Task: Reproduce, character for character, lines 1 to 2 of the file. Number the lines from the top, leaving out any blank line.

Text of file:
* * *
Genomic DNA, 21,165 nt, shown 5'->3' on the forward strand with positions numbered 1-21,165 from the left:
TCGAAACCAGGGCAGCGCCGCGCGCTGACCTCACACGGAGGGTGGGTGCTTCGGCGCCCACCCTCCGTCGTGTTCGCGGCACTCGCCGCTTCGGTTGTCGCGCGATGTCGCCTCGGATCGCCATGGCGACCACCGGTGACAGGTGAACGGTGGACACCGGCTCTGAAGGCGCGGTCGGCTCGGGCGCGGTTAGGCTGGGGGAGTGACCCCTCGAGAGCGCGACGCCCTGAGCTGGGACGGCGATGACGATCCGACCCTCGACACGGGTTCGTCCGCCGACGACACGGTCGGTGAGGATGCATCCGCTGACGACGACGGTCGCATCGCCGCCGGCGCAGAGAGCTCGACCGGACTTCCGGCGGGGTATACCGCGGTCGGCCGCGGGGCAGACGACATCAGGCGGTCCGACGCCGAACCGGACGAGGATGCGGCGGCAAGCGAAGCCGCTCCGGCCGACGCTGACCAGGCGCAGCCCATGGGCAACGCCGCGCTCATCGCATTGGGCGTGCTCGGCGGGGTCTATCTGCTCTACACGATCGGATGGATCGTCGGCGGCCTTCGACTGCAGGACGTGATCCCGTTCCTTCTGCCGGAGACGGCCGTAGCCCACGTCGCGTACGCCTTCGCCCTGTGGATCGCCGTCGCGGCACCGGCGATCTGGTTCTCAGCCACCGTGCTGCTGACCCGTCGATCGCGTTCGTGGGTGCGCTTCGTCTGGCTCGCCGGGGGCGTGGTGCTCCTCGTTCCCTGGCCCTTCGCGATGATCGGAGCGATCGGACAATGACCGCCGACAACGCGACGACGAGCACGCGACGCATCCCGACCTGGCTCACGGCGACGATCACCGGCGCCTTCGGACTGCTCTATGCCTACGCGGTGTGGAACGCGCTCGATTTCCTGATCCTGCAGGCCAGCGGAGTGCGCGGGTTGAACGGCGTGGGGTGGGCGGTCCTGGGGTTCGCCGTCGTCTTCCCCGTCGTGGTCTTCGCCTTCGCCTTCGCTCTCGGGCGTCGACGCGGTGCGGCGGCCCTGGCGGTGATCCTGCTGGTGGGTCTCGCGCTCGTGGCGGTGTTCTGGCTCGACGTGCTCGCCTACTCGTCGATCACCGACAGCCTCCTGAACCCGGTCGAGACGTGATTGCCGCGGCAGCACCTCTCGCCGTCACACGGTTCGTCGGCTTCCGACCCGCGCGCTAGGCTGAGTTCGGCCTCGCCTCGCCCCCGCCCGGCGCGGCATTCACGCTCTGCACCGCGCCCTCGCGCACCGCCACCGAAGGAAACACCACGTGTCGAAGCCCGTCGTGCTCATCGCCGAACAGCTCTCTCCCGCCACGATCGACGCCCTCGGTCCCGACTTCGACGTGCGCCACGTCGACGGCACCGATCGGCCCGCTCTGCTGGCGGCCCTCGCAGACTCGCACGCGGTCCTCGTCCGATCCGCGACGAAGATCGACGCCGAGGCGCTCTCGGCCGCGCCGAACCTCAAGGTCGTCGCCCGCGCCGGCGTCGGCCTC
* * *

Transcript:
Genomic DNA, 21,165 nt, shown 5'->3' on the forward strand with positions numbered 1-21,165 from the left:
TCGAAACCAGGGCAGCGCCGCGCGCTGACCTCACACGGAGGGTGGGTGCTTCGGCGCCCACCCTCCGTCGTGTTCGCGGCACTCGCCGCTTCGGTTGTCGCGCGATGTCGCCTCGGATCGCCATGGCGACCACCGGTGACAGGTGAACGGTGGACACCGGCTCTGAAGGCGCGGTCGGCTCGGGCGCGGTTAGGCTGGGGGAGTGACCCCTCGAGAGCGCGACGCCCTGAGCTGGGACGGCGATGACGATCCGACCCTCGACACGGGTTCGTCCGCCGACGACACGGTCGGTGAGGATGCATCCGCTGACGACGACGGTCGCATCGCCGCCGGCGCAGAGAGCTCGACCGGACTTCCGGCGGGGTATACCGCGGTCGGCCGCGGGGCAGACGACATCAGGCGGTCCGACGCCGAACCGGACGAGGATGCGGCGGCAAGCGAAGCCGCTCCGGCCGACGCTGACCAGGCGCAGCCCATGGGCAACGCCGCGCTCATCGCATTGGGCGTGCTCGGCGGGGTCTATCTGCTCTACACGATCGGATGGATCGTCGGCGGCCTTCGACTGCAGGACGTGATCCCGTTCCTTCTGCCGGAGACGGCCGTAGCCCACGTCGCGTACGCCTTCGCCCTGTGGATCGCCGTCGCGGCACCGGCGATCTGGTTCTCAGCCACCGTGCTGCTGACCCGTCGATCGCGTTCGTGGGTGCGCTTCGTCTGGCTCGCCGGGGGCGTGGTGCTCCTCGTTCCCTGGCCCTTCGCGATGATCGGAGCGATCGGACAATGACCGCCGACAACGCGACGACGAGCACGCGACGCATCCCGACCTGGCTCACGGCGACGATCACCGGCGCCTTCGGACTGCTCTATGCCTACGCGGTGTGGAACGCGCTCGATTTCCTGATCCTGCAGGCCAGCGGAGTGCGCGGGTTGAACGGCGTGGGGTGGGCGGTCCTGGGGTTCGCCGTCGTCTTCCCCGTCGTGGTCTTCGCCTTCGCCTTCGCTCTCGGGCGTCGACGCGGTGCGGCGGCCCTGGCGGTGATCCTGCTGGTGGGTCTCGCGCTCGTGGCGGTGTTCTGGCTCGACGTGCTCGCCTACTCGTCGATCACCGACAGCCTCCTGAACCCGGTCGAGACGTGATTGCCGCGGCAGCACCTCTCGCCGTCACACGGTTCGTCGGCTTCCGACCCGCGCGCTAGGCTGAGTTCGGCCTCGCCTCGCCCCCGCCCGGCGCGGCATTCACGCTCTGCACCGCGCCCTCGCGCACCGCCACCGAAGGAAACACCACGTGTCGAAGCCCGTCGTGCTCATCGCCGAACAGCTCTCTCCCGCCACGATCGACGCCCTCGGTCCCGACTTCGACGTGCGCCACGTCGACGGCACCGATCGGCCCGCTCTGCTGGCGGCCCTCGCAGACTCGCACGCGGTCCTCGTCCGATCCGCGACGAAGATCGACGCCGAGGCGCTCTCGGCCGCGCCGAACCTCAAGGTCGTCGCCCGCGCCGGCGTCGGCCTC